A Device for Creativity
June 29, 2019  --  5 minutes
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As I’ve mentioned before, I like to think of programming as an art form. Just as the practice can be made up of CRUD web applications and incomprehensible legacy-code backends, it has another side, which is comprised of elegant designs, reusable modules, and smart solutions to hard problems. The creation of programs that fit into this latter category can be, in my opinion, so creatively difficult yet satisfying; I have to believe that the feeling is close to what a sculptor feels as he carves into stone and slowly manifests the image he’s been holding in his mind.

However, you’d be hard-pressed to find an artist who does his best work with no tools at all. Whether it’s a paintbrush or an aerosol can, something is needed to help get the paint onto the canvas. And what is the tool of our kind of artist? Generally, a laptop.

The Status Quo

To be honest, I think the modern laptop is a pretty terrible paintbrush. It does have a lot going for it, and its benefits allow the work to be done with very little friction, in a stylish and powerful way. This is why you’ll never hear about a developer complaining that their laptop just “isn’t the right tool for the job”. Of course it’s a good tool for the job! A laptop can run a hundred terminals, text editors or IDEs at once, has an excellent built-in interface to the largest knowledge repository the world has ever known, and has unbounded versatility. What else is there to need from a device whose purpose is to write code or text?

To answer my own question, “writing code or text” is kind of the rub here: their purpose isn’t to write code or text. Laptops, in general, are pretty poorly optimized for this type of work. They nearly always have glossy, wide displays that are great for watching movies but terrible for seeing a page of text at once, or (like in recent MacBooks) great trackpads for swiping around the Internet but very subpar keyboards – the main interface between a writer and their work. None of this is inherently terrible; these screens and trackpads make for an extremely pleasant experience for the average laptop user. The only issue is, this type of creative work we’ve been talking about isn’t even close to the (perhaps consumption-based) use case of the “average user”.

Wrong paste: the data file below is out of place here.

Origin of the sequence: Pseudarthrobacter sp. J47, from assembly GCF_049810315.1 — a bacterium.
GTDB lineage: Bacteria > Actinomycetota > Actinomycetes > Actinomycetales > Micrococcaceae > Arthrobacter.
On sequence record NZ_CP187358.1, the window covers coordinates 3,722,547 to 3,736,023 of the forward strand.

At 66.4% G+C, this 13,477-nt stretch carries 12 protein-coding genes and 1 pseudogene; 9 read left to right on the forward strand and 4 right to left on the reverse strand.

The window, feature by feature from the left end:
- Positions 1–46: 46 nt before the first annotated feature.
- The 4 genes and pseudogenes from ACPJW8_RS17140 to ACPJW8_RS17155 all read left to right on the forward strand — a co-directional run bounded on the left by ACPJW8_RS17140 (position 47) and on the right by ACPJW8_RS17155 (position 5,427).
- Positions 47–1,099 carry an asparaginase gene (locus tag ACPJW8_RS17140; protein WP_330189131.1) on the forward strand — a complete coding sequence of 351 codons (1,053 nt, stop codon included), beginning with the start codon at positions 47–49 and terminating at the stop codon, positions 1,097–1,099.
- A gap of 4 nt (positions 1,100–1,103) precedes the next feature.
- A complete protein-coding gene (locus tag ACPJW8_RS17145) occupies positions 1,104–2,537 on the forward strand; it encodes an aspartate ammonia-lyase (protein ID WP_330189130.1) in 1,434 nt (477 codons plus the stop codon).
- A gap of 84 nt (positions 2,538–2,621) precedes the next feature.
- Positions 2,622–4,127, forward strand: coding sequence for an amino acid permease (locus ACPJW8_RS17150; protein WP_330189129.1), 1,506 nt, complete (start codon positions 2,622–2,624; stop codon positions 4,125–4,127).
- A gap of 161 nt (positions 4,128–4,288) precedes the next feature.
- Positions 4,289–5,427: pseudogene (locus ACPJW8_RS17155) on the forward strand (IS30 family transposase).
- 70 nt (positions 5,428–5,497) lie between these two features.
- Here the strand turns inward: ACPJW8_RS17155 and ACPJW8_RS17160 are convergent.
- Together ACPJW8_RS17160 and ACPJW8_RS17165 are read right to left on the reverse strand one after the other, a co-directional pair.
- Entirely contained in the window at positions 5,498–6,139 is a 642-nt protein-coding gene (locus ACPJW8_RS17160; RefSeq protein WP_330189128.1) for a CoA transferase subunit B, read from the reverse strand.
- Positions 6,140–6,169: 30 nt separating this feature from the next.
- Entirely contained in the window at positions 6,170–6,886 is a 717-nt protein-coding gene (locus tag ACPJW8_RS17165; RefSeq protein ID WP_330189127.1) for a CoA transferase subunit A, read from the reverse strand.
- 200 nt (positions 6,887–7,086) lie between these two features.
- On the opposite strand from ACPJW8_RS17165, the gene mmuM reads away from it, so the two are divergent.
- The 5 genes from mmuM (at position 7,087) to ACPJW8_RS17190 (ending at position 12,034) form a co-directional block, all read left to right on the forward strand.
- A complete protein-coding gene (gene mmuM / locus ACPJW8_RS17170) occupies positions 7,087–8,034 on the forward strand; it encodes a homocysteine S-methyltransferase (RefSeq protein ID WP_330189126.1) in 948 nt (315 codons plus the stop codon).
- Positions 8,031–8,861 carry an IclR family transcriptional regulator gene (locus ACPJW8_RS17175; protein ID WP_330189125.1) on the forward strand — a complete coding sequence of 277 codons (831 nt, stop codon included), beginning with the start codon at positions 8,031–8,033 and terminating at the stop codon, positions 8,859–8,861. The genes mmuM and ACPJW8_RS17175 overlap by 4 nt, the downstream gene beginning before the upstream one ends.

So, supposing that we were to make a new kind of device, a laptop spin-off that really was optimized for development and writing work, one that would allow creativity to flow from mind into machine in a way that’s not only frictionless, but actually aided along by the tool of the artist… what would it look like?


I’ve been thinking about this for a while, and I’ve come up with the following direct improvements:

  1. An e-ink display. Given that there’s absolutely no need for a high-res glossy LCD screen when writing or reading text, we could easily ditch it in favor of a slow-refreshing e-ink display like that of a Kindle. Not only would we see massive battery gains (since the screen is the #1 power consumer in a laptop or tablet), but even more important, it’d be significantly easier on the eyes than a typical laptop screen. E-ink displays are made to look as close to paper as possible, be seen in direct sunlight, and not hurt your eyes with extended use, which would all be amazing traits to have in a writing device.

  2. A low-power ARM processor. Editing text and compiling smaller programs are not in any way CPU-intensive tasks, and anyone who’s used a modern smartphone can attest that they’re more than powerful enough to handle jobs like this. And since anything we want to do with this device can be handled by a smartphone-sized processor, we can thus further improve battery life by using a super-efficient processor and running a simple, lightweight, user-friendly distro of Linux like Elementary OS.

  3. Small. Ideally we’d want our tool to be available whenever creativity strikes the user, like a small point-and-shoot camera that a photographer would always keep on hand (before smartphones). This means it’d have to be very lightweight and fit into a small backpack or purse. Potentially, there could be no trackpad to further reduce size. The computer would only ever be showing two or three types of screen (a terminal, a text editor, maybe a PDF reader?) and thus a trackpad for swiping and scrolling might be superfluous.

  4. A first-class keyboard. This one is kind of obvious, but especially if there is no trackpad, the keyboard will be the exclusive way to interface with the computer, and thus it has to be really, really good – like those of the old ThinkPad series of laptops.

  5. Cheap. This laptop-alternative is just a tool, a conduit for thoughts to turn into text, and thus shouldn’t be fancy or revered. The way I treat my $2000 MacBook Pro from work is extremely gentle and protective, because of how expensive it is – I feel that instead, a creative tool should have the same “throw it in your bag and go” quality than some pens and a notebook have, and it should be trivial to replace if lost or broken for the same reasons.


From my point of view, an additional, implicit benefit is that a device with these traits is very difficult (or impossible) to use in the way a “normal laptop” would be used. I know I probably spend more time than I should looking at comics on the internet or watching YouTube videos when I didn’t really mean to. A nice slow computer with an e-ink screen would inhibit this type of distraction very much, as it’s just terrible for any kind of content consumption. So, its deliberate limitations end up being its biggest strength!

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